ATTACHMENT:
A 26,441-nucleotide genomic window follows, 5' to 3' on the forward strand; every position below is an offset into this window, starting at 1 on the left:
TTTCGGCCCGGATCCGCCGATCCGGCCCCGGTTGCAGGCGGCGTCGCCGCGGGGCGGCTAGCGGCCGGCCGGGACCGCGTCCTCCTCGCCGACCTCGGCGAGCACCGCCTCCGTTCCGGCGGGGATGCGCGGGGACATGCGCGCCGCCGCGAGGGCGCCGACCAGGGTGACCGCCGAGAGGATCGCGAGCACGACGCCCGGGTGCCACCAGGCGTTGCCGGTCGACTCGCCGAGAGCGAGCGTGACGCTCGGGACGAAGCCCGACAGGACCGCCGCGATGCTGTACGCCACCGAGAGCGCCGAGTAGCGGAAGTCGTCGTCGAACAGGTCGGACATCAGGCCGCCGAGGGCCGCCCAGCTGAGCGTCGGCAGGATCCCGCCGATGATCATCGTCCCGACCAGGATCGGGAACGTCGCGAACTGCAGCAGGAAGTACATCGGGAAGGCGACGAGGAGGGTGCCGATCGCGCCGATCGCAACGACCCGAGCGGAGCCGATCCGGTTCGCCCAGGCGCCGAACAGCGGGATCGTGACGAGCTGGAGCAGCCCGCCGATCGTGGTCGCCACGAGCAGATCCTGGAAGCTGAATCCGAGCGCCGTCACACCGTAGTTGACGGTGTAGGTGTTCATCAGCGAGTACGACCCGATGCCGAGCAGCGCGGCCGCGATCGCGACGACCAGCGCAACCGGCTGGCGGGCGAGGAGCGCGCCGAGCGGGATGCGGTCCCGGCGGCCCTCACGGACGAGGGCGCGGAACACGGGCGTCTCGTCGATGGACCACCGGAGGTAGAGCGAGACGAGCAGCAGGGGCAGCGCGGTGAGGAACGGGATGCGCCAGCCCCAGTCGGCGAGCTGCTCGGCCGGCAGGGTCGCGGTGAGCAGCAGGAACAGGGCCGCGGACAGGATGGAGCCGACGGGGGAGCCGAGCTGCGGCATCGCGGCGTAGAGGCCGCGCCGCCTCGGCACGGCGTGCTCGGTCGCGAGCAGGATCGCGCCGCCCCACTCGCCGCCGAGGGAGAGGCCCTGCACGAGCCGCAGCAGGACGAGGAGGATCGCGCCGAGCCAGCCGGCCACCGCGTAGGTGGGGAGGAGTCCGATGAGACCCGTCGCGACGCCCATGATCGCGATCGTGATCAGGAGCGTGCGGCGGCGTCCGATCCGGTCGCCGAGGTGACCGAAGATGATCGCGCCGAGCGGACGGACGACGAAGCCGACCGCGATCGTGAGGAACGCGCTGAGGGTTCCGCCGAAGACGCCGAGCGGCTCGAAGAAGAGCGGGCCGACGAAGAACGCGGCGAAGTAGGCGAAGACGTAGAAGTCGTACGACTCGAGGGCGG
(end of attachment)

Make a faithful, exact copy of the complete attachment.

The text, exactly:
A 26,441-nucleotide genomic window follows, 5' to 3' on the forward strand; every position below is an offset into this window, starting at 1 on the left:
TTTCGGCCCGGATCCGCCGATCCGGCCCCGGTTGCAGGCGGCGTCGCCGCGGGGCGGCTAGCGGCCGGCCGGGACCGCGTCCTCCTCGCCGACCTCGGCGAGCACCGCCTCCGTTCCGGCGGGGATGCGCGGGGACATGCGCGCCGCCGCGAGGGCGCCGACCAGGGTGACCGCCGAGAGGATCGCGAGCACGACGCCCGGGTGCCACCAGGCGTTGCCGGTCGACTCGCCGAGAGCGAGCGTGACGCTCGGGACGAAGCCCGACAGGACCGCCGCGATGCTGTACGCCACCGAGAGCGCCGAGTAGCGGAAGTCGTCGTCGAACAGGTCGGACATCAGGCCGCCGAGGGCCGCCCAGCTGAGCGTCGGCAGGATCCCGCCGATGATCATCGTCCCGACCAGGATCGGGAACGTCGCGAACTGCAGCAGGAAGTACATCGGGAAGGCGACGAGGAGGGTGCCGATCGCGCCGATCGCAACGACCCGAGCGGAGCCGATCCGGTTCGCCCAGGCGCCGAACAGCGGGATCGTGACGAGCTGGAGCAGCCCGCCGATCGTGGTCGCCACGAGCAGATCCTGGAAGCTGAATCCGAGCGCCGTCACACCGTAGTTGACGGTGTAGGTGTTCATCAGCGAGTACGACCCGATGCCGAGCAGCGCGGCCGCGATCGCGACGACCAGCGCAACCGGCTGGCGGGCGAGGAGCGCGCCGAGCGGGATGCGGTCCCGGCGGCCCTCACGGACGAGGGCGCGGAACACGGGCGTCTCGTCGATGGACCACCGGAGGTAGAGCGAGACGAGCAGCAGGGGCAGCGCGGTGAGGAACGGGATGCGCCAGCCCCAGTCGGCGAGCTGCTCGGCCGGCAGGGTCGCGGTGAGCAGCAGGAACAGGGCCGCGGACAGGATGGAGCCGACGGGGGAGCCGAGCTGCGGCATCGCGGCGTAGAGGCCGCGCCGCCTCGGCACGGCGTGCTCGGTCGCGAGCAGGATCGCGCCGCCCCACTCGCCGCCGAGGGAGAGGCCCTGCACGAGCCGCAGCAGGACGAGGAGGATCGCGCCGAGCCAGCCGGCCACCGCGTAGGTGGGGAGGAGTCCGATGAGACCCGTCGCGACGCCCATGATCGCGATCGTGATCAGGAGCGTGCGGCGGCGTCCGATCCGGTCGCCGAGGTGACCGAAGATGATCGCGCCGAGCGGACGGACGACGAAGCCGACCGCGATCGTGAGGAACGCGCTGAGGGTTCCGCCGAAGACGCCGAGCGGCTCGAAGAAGAGCGGGCCGACGAAGAACGCGGCGAAGTAGGCGAAGACGTAGAAGTCGTACGACTCGAGGGCGG